While I would envisage taking my MA thesis further to form the basis of my doctoral dissertation - I uncovered many interesting side-issues that I did not have the time to pursue in the course of my MA - my interests centre on slavery and its culture. One of the issues, for example, that I wanted to look at but never even had time to start was a comparison of slave culture under Native American masters as opposed to white owners. For this reason I would like to track certain elements of slave culture back to their African roots and see how many were adaptations and survivals of tribal culture in Africa.
Equally I would also like to do more research into Native American culture in order to see if there was any transfer of cultural traits from them to their slaves. Such transfer of cultural practices between groups would seem to offer a useful insight into the racial attitudes of the three groups as whole, with the adoption of African practices by Native Americans offering particular insight into their true attitudes toward Africans. If the FCTs did adopt African practices at an earlier stage in their joint history then it could be claimed that later racism by the FCTs towards their slaves was a result of the pressure of white attitudes upon them. Submission to such pressure would therefore indicate a willingness to assimilate and become more acceptable to the wider white society. The Seminole, for their amicable role towards runaways and blacks generally and animosity to assimilation, would be an integral part of such a study. A comparison of slavery as practised by Native peoples in other parts of the US - the Pacific Northwest for example - and also in Latin America would also be useful for my research.
My goal is to teach history - preferably at university level - and hopefully be able to convey to my students my own passion for the subject. The best teachers I have had in my academic career thus far have been those who's fascination and love of their own subject has shone through and animated them. There is no other feeling quite like the sudden rush of realisation and understanding when another piece of the jigsaw drops into place and the larger picture of which it is a part is drawn more closely into focus. If I could convey even a fraction of the buzz it gives me to make that connection and complete the picture then I could look forward to as fulfilling and satisfying a working life as anyone could lay claim to.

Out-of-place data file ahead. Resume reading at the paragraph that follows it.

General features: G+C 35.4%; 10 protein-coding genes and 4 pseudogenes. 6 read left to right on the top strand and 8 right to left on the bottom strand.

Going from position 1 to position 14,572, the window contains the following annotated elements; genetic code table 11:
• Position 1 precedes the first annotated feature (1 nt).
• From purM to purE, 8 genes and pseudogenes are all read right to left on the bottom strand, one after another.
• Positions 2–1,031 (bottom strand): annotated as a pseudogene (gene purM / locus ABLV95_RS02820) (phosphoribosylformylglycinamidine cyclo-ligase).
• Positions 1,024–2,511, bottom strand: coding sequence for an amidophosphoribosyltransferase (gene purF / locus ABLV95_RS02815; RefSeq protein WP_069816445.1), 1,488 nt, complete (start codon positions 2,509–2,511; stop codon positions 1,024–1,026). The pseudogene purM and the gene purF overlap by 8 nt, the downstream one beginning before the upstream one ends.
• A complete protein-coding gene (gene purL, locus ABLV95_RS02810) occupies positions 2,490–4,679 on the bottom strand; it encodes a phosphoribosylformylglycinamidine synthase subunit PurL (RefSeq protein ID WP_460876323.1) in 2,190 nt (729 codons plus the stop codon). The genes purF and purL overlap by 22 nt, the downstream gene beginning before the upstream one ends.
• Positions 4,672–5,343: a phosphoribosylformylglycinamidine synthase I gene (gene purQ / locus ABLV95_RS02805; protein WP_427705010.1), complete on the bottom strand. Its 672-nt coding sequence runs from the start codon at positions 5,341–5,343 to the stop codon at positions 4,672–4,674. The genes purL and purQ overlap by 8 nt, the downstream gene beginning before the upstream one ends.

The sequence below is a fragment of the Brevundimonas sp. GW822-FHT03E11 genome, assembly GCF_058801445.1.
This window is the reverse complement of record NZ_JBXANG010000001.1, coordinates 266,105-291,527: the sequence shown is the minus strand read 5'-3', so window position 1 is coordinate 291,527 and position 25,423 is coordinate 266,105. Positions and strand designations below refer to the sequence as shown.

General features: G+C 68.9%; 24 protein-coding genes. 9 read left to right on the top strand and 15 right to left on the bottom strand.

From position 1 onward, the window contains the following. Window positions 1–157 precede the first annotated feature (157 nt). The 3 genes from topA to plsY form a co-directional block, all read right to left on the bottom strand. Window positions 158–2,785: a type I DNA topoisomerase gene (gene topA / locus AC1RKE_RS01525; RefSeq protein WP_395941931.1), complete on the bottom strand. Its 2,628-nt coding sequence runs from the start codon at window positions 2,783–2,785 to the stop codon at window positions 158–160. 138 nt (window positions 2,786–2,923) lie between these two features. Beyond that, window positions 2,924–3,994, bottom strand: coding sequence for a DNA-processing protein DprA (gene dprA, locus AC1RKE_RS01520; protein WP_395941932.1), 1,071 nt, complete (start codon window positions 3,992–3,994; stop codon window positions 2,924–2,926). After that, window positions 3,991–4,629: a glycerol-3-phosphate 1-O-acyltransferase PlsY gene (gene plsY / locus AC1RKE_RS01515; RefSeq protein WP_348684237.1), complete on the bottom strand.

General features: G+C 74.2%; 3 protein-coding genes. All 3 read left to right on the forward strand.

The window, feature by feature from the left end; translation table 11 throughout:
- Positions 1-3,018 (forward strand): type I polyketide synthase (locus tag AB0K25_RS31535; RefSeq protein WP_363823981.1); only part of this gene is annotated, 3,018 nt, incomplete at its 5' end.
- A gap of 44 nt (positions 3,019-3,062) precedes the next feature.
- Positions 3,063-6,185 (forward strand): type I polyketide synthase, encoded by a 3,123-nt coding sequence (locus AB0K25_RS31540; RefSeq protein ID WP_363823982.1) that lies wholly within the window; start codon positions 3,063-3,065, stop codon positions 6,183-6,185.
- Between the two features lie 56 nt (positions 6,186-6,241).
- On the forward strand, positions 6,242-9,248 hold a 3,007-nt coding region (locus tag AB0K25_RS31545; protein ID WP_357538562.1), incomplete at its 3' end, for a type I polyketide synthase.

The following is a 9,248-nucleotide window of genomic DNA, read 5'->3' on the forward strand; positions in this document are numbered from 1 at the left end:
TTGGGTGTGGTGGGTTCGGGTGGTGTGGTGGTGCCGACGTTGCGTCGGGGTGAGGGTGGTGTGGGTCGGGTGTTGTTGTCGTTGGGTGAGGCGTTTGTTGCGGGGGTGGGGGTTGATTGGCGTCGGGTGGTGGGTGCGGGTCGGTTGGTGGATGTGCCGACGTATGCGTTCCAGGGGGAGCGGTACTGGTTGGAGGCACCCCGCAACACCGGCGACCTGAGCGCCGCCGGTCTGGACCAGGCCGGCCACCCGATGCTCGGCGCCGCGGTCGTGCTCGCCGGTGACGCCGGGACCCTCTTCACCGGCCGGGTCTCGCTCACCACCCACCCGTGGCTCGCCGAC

When I first started looking into possible destinations for doctoral work one of the first institutions recommended to me was Madison. Once I actively started researching the University I found the faculty helpful, interested, and swift to reply to any queries I sent. The Department also houses a multitude of specialists in all the fields I am looking to study. Professors Blackhawk for Native America; Professor Cronon for Native Americans, the West, and the Frontier; Professor Kantrowitz for southern culture, racism and white supremacy; Professor Lee on slavery; Professors Stern and Scarano for slavery in Latin America and the Caribbean respectively; Professors Spear and Thomas on Africa, its pre-colonial culture, and the Diaspora; Professor Cohen for Colonial and early America, Religion and Native Americans; Professor Boydston for westward expansion and Removal, as well as others in the broad categories of African-Americans, the South, and Africa.
From the website listings I also identified nearly 30 courses that I would be interested in taking, and the program would also enable me to further my knowledge of French, allow me the opportunity to sample anthropology or archaeology for use as an extra research tool.
I also believe from my correspondence with faculty that there are already a couple of students at Madison working in similar areas to the one I propose.